Wingates Band


Great Northern Spring Brass Arts Festival
Conductors: Alan Morrison & Mark Peacock
Soloist: Lesley Howie
Bridgewater Hall, Manchester
Sunday 9th May

WingatesThe opening concert of the 2010 Great Northern Spring Brass Arts Festival was provided by Wingates, on uneven form, under the direction of Alan Morrison and Mark Peacock.


With their Grand Shield appearance less than a week away, rehearsal priorities would have dictated their focus towards the Winter Gardens in Blackpool, but it still came as a surprise that through their extended programme (well over an hour of solid playing) some noticeable lapses of concentration crept in.

’Blenheim Flourishes’
provided an upbeat start (although the elongated last bar seemed out of place), before an enjoyable romp through Paul Lovatt-Cooper’s ‘Dark Side of the Moon’ (conducted by Mark Peacock) brought colour and a touch of atmosphere to the theme park ride into the unknown.

Lucy Pankhurst’s pulsating ‘Wired’ provided a neat left turn of style (and some of the band’s best ensemble playing), with its clever references to 1970’s funky cop show theme tunes. All that was needed was for DCI Gene Hunt to take the baton and fire up the Quattro.

Excellent premieres

The featured soloist was Lesley Howie, who produced two excellent premiere performances of Andy Scott’s ‘…and Everything is Still’ and Dr Peter Meechan’s ‘Triptych (on a Theme by Handel)’.

Scott’s flowing work evoked a sense of timelessness in its reflective musical vista - like lying in a field on a hot summer’s day watching the clouds slowly float by, a stem of long grass in the mouth and a chilled glass of cider in the hand.   

The soloist’s ability to lovingly shape the suspended phrases made for engrossing listening.

So too with the inventive variant take on the Handel ‘Sarabande’ (the Levi Strauss jeans commercial music to the uninitiated), which saw the composer playfully intertwine the theme between soloist and band by underpinning it with a measured foundation pulse.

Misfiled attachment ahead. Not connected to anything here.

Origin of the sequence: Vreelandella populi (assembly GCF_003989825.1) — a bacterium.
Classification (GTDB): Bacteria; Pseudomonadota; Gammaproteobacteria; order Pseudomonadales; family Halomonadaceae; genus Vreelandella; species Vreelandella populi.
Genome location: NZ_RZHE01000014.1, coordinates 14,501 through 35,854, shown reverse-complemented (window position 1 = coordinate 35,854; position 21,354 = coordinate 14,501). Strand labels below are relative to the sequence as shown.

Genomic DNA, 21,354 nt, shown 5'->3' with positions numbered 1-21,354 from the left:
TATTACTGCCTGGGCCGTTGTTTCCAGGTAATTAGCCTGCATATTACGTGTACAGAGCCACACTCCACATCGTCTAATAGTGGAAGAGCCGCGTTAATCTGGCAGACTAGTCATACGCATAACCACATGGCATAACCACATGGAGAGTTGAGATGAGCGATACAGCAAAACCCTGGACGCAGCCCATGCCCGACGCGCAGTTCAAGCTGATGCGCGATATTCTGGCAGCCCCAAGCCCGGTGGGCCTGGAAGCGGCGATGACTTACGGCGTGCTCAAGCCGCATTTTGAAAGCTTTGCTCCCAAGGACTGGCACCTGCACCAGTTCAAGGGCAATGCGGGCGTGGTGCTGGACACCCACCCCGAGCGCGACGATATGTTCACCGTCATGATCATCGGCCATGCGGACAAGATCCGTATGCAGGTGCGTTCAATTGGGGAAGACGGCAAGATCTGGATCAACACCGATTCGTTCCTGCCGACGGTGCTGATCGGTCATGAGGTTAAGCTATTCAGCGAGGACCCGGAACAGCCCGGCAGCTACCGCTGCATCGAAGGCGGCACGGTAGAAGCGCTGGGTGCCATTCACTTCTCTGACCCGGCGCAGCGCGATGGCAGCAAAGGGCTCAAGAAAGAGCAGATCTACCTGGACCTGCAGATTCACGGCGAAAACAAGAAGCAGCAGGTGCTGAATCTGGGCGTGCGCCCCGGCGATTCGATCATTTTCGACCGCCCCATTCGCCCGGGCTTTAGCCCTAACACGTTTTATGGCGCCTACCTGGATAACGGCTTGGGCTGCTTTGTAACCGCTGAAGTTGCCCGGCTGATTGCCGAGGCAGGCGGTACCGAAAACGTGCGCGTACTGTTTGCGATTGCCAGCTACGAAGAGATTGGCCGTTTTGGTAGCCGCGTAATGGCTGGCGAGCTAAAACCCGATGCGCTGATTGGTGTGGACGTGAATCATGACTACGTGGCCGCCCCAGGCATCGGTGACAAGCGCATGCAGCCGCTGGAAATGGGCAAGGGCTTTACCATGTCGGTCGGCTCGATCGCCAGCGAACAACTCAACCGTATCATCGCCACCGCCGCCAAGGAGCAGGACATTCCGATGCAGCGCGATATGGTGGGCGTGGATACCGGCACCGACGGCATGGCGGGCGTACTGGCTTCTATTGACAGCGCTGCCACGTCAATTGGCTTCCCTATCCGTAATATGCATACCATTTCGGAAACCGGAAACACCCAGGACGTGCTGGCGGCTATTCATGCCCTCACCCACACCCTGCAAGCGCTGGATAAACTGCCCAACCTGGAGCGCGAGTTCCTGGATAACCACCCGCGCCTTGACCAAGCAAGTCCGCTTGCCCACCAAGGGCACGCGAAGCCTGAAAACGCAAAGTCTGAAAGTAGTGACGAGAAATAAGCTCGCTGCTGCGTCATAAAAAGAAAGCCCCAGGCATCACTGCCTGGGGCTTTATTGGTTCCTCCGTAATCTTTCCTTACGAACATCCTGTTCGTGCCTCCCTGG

The solo pyrotechnics therefore remained tastefully restrained, played with remarkable facility in what was a commanding performance of an intriguing work.  


Lucy Pankhurst’s ‘Scheihallion’ made for interesting listening – an evocative portrait of a Scottish mountain with its ciphers of community activity sporadically appearing into earshot on its slopes – from echoes of playful child like reels to church bells.

The brace of Michael Nyman arrangements were a disappointment however – poorly played and sounding more than a touch under prepared.

Stun gun

‘The Mistress’ was tastefully led by Andy MacDonald on principal cornet, to end deliberately (as all mistresses would know) with no satisfying resolution to the affair, whilst ‘Chasing Sheep is Best Left to Shepherds’ endured a horrible moment when it appeared the flock had been herded into the cross hairs of a slaughterman’s stun gun – it very nearly came a nasty cropper.

Thankfully, the band recovered its poise with a tasteful communion interlude with ‘In Love for Me’, before they rounded off an enjoyable, if variable concert performance with a battled scarred rendition of the ‘Heroic March’ from ‘Epic Symphony’.

Iwan Fox